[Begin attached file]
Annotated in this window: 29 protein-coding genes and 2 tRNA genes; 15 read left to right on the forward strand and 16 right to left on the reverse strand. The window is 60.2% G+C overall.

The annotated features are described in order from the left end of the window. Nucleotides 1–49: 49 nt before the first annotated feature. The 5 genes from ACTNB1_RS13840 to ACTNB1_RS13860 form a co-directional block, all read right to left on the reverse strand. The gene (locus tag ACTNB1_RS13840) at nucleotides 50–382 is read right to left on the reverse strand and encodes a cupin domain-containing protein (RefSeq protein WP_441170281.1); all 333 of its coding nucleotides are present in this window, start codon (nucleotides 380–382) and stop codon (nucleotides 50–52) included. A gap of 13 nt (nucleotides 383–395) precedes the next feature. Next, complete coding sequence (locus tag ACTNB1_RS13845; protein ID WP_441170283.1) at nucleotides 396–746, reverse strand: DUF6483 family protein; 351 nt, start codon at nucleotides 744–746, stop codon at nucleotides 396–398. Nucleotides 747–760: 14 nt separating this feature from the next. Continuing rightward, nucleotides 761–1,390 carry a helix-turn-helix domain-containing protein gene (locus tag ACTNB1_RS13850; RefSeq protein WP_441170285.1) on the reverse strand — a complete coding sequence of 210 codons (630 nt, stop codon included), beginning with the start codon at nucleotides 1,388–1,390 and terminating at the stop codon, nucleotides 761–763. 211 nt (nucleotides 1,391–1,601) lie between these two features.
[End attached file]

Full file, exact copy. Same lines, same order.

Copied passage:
Annotated in this window: 29 protein-coding genes and 2 tRNA genes; 15 read left to right on the forward strand and 16 right to left on the reverse strand. The window is 60.2% G+C overall.

The annotated features are described in order from the left end of the window. Nucleotides 1–49: 49 nt before the first annotated feature. The 5 genes from ACTNB1_RS13840 to ACTNB1_RS13860 form a co-directional block, all read right to left on the reverse strand. The gene (locus tag ACTNB1_RS13840) at nucleotides 50–382 is read right to left on the reverse strand and encodes a cupin domain-containing protein (RefSeq protein WP_441170281.1); all 333 of its coding nucleotides are present in this window, start codon (nucleotides 380–382) and stop codon (nucleotides 50–52) included. A gap of 13 nt (nucleotides 383–395) precedes the next feature. Next, complete coding sequence (locus tag ACTNB1_RS13845; protein ID WP_441170283.1) at nucleotides 396–746, reverse strand: DUF6483 family protein; 351 nt, start codon at nucleotides 744–746, stop codon at nucleotides 396–398. Nucleotides 747–760: 14 nt separating this feature from the next. Continuing rightward, nucleotides 761–1,390 carry a helix-turn-helix domain-containing protein gene (locus tag ACTNB1_RS13850; RefSeq protein WP_441170285.1) on the reverse strand — a complete coding sequence of 210 codons (630 nt, stop codon included), beginning with the start codon at nucleotides 1,388–1,390 and terminating at the stop codon, nucleotides 761–763. 211 nt (nucleotides 1,391–1,601) lie between these two features.